Corman's World (UK - BD RB)
Our Marcus has fun with this Roger Corman Documentary on Blu-ray disc..
This wonderful documentary about the history and influence of the often disregarded director Roger Corman arrives on Blu-ray. Featuring a look back at Corman's career, his 300+ movies and the generation of Hollywood talent he helped along the way, we get a deeper understanding of Corman's influence as well as an inside look at his B movie legacy.
From the start (and not at all like I expected from this documentary) is fun with a capital 'F'. We start with a brief look at the making of one of Corman's modern productions Dinoshark and an overview of the filmmaker's status as 'King of the Bs' in the low budget arena. However it's when the documentary reaches back in Corman's long spanning career that things really get interesting.
When we discover that this director/producer had a large hand in bringing Hollywood royalty to our cinema screens and in many ways forming the foundations of sixties and seventies cinema the momentum of this documentary really picks up. The line up here is astounding. Corman gave Jack Nicholson his first starring role in Crybaby Killer (and pretty much kept casting him for the next ten years), he gave William Shatner a big break. Peter Fonda changed his career via Corman movies that hit subjects like The Hell's Angels and drug use head on in a time that the industry was avoiding the darker subjects of its society. Corman produced Martin Scorsese’s first movie Boxcar Bertha and let Ron Howard direct his first feature Grand Theft Auto. Honestly, the list goes on and on and despite the fact Corman largely played to the youth market (a market big studios were missing at the time) and his movies sat comfortably in drive ins, by the time the seventies came around his group of friends were there to step in and form a new wave in Hollywood, even though Corman himself fell into the grindhouse fillers and exploitation movement (that were still big hits).
This is a truly enjoyable piece. With all the participants from Corman's past giving honest and personal accounts from their work with him. Jack Nicholson is as cool as ever and there's a genuine admiration for Corman that isn't something you always see in Jack. Ron Howard is wonderfully upbeat and funny and really, not one of the participants in this documentary fails at providing a warm view of Corman's work, even with some of the movies he made not being all that good.
This really was an alternative look at Hollywood in the 60s and 70s but if all of this documentary is to be believed, it's not an all that alternative look but a study of a history that isn't celebrated as one that gave us our big stars. There are ups and downs of the movie business, inspiring comments for young filmmakers and a look at the negative side of what Jaws and Star Wars did to independent cinema in the late seventies (and beyond). We get to see how Corman was doing things other directors were not (for better or worse) and how his love of film kept him going on his own terms. This is incredibly interesting stuff that leads up to his lifetime achievement award at a special Oscar’s ceremony in his honour. This is heartwarming and full of personal moments and a history of film that should be celebrated (even if re-watching most of the Corman films aren’t part of that celebration).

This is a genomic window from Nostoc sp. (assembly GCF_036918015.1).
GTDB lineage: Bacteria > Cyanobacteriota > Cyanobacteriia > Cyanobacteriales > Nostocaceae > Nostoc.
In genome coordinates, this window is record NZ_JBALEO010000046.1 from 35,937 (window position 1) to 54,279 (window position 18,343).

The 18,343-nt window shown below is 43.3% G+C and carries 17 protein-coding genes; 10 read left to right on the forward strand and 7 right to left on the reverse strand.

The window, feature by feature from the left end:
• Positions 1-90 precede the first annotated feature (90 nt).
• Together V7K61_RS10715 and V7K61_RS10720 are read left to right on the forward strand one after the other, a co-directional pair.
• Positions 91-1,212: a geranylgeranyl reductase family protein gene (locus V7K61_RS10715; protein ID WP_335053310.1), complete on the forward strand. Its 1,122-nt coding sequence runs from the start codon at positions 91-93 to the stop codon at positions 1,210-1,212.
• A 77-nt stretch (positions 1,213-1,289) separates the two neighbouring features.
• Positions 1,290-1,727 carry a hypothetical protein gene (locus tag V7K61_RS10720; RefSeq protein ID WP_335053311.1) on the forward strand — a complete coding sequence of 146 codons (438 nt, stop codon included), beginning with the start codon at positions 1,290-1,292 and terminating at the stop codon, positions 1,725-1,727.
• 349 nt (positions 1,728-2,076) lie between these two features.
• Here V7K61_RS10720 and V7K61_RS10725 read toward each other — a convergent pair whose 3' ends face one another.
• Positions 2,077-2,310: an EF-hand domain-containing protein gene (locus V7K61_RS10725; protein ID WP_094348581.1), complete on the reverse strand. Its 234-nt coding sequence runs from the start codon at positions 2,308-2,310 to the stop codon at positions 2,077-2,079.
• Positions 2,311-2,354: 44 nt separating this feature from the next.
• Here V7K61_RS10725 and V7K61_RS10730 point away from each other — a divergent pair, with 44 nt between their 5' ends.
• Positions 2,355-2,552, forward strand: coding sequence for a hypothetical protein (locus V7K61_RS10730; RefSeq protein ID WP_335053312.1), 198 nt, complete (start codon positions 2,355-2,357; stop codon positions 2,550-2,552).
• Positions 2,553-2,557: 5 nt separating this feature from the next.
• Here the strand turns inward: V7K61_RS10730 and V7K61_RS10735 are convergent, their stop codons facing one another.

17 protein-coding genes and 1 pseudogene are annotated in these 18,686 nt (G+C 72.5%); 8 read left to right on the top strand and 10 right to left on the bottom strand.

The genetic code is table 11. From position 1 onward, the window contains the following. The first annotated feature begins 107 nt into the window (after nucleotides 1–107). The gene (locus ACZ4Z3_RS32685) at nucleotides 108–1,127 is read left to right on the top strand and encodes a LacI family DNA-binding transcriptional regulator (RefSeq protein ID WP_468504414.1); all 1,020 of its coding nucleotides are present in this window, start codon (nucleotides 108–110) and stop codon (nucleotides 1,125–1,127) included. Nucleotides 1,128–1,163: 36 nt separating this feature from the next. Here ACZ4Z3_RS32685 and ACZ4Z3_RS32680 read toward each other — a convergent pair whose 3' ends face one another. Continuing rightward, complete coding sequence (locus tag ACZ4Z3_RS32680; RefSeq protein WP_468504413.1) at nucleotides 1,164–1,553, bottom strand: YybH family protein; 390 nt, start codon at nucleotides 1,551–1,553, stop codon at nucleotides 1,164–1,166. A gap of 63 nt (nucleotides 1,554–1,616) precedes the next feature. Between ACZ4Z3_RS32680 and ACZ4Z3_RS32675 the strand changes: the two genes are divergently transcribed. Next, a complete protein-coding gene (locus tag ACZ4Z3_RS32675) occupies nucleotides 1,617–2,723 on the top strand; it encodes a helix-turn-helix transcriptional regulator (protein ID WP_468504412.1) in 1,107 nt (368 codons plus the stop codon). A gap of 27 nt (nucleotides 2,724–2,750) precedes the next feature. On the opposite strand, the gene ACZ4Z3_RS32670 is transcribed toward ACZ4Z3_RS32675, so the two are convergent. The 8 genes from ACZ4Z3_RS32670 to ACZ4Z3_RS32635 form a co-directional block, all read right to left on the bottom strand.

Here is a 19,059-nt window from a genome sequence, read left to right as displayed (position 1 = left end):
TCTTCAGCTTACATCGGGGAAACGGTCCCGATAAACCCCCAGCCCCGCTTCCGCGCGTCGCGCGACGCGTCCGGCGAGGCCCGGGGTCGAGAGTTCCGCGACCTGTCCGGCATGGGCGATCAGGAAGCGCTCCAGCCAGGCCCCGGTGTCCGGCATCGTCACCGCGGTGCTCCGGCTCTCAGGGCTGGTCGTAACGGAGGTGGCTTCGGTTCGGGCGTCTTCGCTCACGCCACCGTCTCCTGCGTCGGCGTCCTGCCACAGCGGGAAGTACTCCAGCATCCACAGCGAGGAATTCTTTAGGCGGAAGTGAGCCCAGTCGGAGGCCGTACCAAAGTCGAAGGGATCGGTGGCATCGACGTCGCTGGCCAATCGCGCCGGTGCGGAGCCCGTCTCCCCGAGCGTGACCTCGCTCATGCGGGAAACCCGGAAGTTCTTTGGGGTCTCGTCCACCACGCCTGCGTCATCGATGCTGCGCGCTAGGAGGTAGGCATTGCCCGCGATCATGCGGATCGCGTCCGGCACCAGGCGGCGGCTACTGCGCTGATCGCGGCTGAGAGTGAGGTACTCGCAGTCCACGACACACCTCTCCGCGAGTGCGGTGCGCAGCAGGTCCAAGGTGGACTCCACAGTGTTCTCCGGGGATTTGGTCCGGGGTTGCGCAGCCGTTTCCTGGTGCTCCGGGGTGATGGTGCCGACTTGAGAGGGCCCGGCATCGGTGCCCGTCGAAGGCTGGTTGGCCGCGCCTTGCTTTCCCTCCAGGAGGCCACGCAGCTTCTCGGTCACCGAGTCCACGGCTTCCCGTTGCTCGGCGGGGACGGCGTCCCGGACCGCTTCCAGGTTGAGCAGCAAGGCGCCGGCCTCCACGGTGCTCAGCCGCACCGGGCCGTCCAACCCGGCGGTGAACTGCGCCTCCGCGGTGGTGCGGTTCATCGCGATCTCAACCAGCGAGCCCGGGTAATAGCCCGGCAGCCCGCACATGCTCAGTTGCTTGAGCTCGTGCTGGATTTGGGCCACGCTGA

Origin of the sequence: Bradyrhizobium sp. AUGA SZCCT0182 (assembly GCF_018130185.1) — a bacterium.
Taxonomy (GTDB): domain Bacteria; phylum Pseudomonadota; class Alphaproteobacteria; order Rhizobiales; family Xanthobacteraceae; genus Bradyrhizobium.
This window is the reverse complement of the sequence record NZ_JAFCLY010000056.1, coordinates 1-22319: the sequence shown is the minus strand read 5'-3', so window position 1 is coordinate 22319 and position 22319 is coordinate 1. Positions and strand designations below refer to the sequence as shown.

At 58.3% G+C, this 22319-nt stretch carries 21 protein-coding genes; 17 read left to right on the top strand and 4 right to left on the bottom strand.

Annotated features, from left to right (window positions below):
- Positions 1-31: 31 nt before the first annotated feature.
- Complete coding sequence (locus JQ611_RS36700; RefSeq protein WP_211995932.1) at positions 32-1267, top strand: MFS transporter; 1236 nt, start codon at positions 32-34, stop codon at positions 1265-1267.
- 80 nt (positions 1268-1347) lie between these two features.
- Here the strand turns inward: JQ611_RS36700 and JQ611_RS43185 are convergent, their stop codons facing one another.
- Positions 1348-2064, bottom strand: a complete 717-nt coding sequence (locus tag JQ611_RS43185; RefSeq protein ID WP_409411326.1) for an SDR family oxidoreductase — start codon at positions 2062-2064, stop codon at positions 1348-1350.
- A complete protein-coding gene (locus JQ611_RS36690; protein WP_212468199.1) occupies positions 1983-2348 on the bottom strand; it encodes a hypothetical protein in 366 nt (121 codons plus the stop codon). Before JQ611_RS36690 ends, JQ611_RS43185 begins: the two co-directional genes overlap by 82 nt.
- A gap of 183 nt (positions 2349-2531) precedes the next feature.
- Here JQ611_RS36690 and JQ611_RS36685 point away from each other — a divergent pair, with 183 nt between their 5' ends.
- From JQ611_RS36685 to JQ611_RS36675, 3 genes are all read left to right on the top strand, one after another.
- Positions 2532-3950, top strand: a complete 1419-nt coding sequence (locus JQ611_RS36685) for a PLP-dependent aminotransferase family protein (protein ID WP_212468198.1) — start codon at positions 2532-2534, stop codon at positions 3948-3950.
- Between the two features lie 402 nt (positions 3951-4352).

To keep it simple, Corman's World looks like what it is. An HD documentary. There’s nothing all that special about the presentation and it’s not unlike most TV or film documentaries out there. This is simple stuff, intercut with clips from Corman's films in various levels of quality. The image is generally bright and only a little soft from time to time. Exterior Hollywood shots look flash and crisp and the Dinoshark scenes look sun lit and pretty too but these are small moments in a largely routine looking documentary.
Once again, there's nothing to get excited about here. The track is simply dialogue mixed with the odd piece of lively music. From time to time the music will add a bit of thumpy bass but this is a documentary folks, this is simple stuff and the disc handles it all well enough.
The 'Extended Interviews' (13:10 HD) add a bit more to what we see in the documentary and the 'Special Messages to Roger' (15:15 HD) have a few more direct messages to the filmmaker from some of the participants in the film. Lastly there's the trailer (02:06 HD).
Corman's World certainly made me appreciate Corman a whole lot more. His Hollywood legacy is one to be celebrated and this documentary did a fine job at highlighting that. I may not like a lot of his recent Sci-Fi Channel attempts (and I seem to have reviewed most of them) and I'm not inclined to go back and revisit his vast back catalogue but this film reminded me that its ok to have low budget fun at the movies sometimes and that's never a bad thing.
* Note: The above images are taken from the Blu-ray release and resized for the page. Full-resolution captures are available by clicking individual images, but due to .jpg compression they are not necessarily representative of the quality of the transfer.
Review by Marcus Doidge
Suitable only for persons of 15 years and over
Release Date: 26th March 2012
Disc Type: Blu-ray Disc
Audio: Dolby TrueHD 5.1 English
Subtitles: English SDH, Spanish
Extras: Extended Interviews, Special Messages to Roger, Trailer
Easter Egg: No
Director: Alex Stapleton
Cast: Robert De Niro, Quentin Tarantino, Jack Nicholson, Martin Scorsese, Ron Howard, William Shatner, David Carradine, Eli Roth, Paul W.S. Anderson, Pam Grier, Bruce Dern, Peter Fonda, Brett Ratner, Jonathan Demme, Roger Corman, Joe Dante
Length: 90 minutes
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